Where the flow of urine is abnormally abundant, the source of difficulty is usually in the kidney; these are clear signs to diagnose a diabetic dog. By urine analysis the veterinarian determines just what the ailment of the kidney happens to be, and by the application of appropriate medications often corrects the condition. Since the ailments of the kidney are exceedingly technical and complex, it is sufficient to indicate here that the most common variety of kidney ailments can be distinguished mainly by urine analysis, and it is on the basis of the diagnosis made in this manner that the veterinarian regulates his course of treatment.
But there is another disease complex that is also characterized by an excessive flow of urine, and this one is of great interest to the general public because so much has been heard about it. This disease is diabetes. While it is also of a technical nature, at least a few words should be said concerning it because it is so well known.
It seems to be fairly common knowledge that in diabetes there is elimination of sugar in the urine. It also seems to be well known that, to counteract the undesirable effects of this sugar in the urine, the patient has to give himself injections of insulin, which burns up the sugar so that it is utilized by the body and is not excreted in the urine. But what is not generally known is that the above condition is what is called diabetes mellitus; and that there is also another form of diabetes called diabetes insipidus, in which there is no sugar in the urine and for which it is not necessary to give injections of insulin. Both these forms of diabetes are diseases that are long-lasting and usually fatal. In the early stages of both these diseases there is an excessive thirst and good appetite. Otherwise the affected animal appears quite normal. But gradually, in spite of its good appetite, the affected animal becomes thinner and thinner until it finally looks quite emaciated. There may also appear ulcerations of the surface of the eyeballs or the formation of cataracts in a mellitus diabetic dog. There may also be signs of vomiting, diarrhea, constipation, bronchitis, penumonia, ulceration of the skin, and excessive falling hair.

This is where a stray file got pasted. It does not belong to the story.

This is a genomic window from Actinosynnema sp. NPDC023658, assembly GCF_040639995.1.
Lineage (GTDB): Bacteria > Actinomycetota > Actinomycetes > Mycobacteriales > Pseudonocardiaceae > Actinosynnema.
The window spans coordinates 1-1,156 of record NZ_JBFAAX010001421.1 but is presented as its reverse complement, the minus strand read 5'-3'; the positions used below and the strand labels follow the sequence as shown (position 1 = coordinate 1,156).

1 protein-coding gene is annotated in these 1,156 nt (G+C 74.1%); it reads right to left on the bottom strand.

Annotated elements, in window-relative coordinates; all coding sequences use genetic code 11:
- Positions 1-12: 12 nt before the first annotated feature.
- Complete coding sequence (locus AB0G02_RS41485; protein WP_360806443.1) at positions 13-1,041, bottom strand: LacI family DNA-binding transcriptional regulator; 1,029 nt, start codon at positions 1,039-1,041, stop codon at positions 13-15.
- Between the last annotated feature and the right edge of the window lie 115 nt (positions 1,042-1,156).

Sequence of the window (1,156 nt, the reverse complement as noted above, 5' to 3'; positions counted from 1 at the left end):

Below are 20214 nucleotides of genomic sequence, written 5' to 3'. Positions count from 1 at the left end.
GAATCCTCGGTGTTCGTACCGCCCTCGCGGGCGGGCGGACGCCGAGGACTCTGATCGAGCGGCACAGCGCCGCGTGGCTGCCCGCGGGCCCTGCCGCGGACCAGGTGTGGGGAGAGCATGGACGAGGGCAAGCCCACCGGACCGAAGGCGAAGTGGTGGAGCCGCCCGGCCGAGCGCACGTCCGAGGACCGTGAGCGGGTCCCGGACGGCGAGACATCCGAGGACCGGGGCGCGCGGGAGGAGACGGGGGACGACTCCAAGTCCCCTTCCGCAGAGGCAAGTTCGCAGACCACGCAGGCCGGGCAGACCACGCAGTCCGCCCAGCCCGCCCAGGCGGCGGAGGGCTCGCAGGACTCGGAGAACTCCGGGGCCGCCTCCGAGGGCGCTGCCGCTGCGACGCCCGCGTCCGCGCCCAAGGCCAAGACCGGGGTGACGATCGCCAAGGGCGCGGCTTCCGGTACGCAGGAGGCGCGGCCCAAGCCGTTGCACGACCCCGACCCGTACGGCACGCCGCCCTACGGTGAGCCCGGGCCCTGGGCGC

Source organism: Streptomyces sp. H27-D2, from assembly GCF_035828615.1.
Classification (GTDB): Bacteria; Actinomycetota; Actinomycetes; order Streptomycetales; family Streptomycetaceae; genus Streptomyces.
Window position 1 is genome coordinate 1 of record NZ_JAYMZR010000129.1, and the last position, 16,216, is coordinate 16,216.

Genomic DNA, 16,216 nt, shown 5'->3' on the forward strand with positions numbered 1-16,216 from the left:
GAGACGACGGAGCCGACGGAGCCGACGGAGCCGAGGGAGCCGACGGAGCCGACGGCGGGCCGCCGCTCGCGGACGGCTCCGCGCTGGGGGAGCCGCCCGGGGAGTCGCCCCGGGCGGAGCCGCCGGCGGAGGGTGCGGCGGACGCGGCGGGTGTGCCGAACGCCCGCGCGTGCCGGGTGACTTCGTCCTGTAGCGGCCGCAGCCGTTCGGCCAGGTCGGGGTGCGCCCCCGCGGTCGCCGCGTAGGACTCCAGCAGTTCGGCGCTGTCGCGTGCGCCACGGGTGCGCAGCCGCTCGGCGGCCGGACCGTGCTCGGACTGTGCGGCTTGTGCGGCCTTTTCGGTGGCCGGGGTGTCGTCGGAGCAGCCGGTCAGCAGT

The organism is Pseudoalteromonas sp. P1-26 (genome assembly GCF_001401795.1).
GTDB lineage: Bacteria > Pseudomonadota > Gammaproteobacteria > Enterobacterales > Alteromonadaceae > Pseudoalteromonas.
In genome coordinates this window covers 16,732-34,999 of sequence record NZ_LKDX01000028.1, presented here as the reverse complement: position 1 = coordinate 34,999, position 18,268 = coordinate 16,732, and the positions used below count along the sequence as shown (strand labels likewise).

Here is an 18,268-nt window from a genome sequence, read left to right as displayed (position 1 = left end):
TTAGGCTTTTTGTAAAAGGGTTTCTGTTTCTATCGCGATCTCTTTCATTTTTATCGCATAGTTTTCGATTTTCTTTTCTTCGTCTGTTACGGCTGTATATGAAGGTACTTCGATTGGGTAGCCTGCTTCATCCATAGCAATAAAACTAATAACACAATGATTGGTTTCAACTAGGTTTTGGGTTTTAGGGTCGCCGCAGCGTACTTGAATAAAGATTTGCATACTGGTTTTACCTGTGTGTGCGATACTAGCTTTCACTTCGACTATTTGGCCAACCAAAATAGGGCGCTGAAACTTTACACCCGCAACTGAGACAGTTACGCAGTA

Diabetes mellitus is caused essentially by some disturbance in the pancreas in which the organ loses its ability to secrete a substance called insulin, thereby disrupting the whole sugar metabolism. The cause of diabetes insipidus is much more uncertain. It has been observed during the convalescence of certain infectious diseases; it may be associated with certain diseases of the nervous system; it may sometimes result from a cold, liver or spinal damage, certain irritant medicine, or from infection.
In any case these two forms of diabetes can be distinguished by urine analysis since sugar is present in the mellitus form and absent in the insipidus form. Both these forms can be distinguished from simple abundant urination resulting from drinking too much water. In the latter instance, if the water intake is controlled, the abundant urinations (polyuria) cease.
A diabetic dog can show symptoms of mellitus that can be treated with insulin in very much the same way as are human beings. If the owner really loves his animal, and is willing to undergo the inconvenience of the routine of daily injections of insulin, then the animal will often live to a ripe old age. In most instances, however, the average owner does not have the stomach for this and has the dog put to sleep. In diabetes insipidus, various tonics and stimulants are administered, but these are almost invariably unsuccessful. The affected animal becomes further emaciated and finally dies. The new oral anti-diabetic drugs should simplify the treatment of diabetes mellitus cases.
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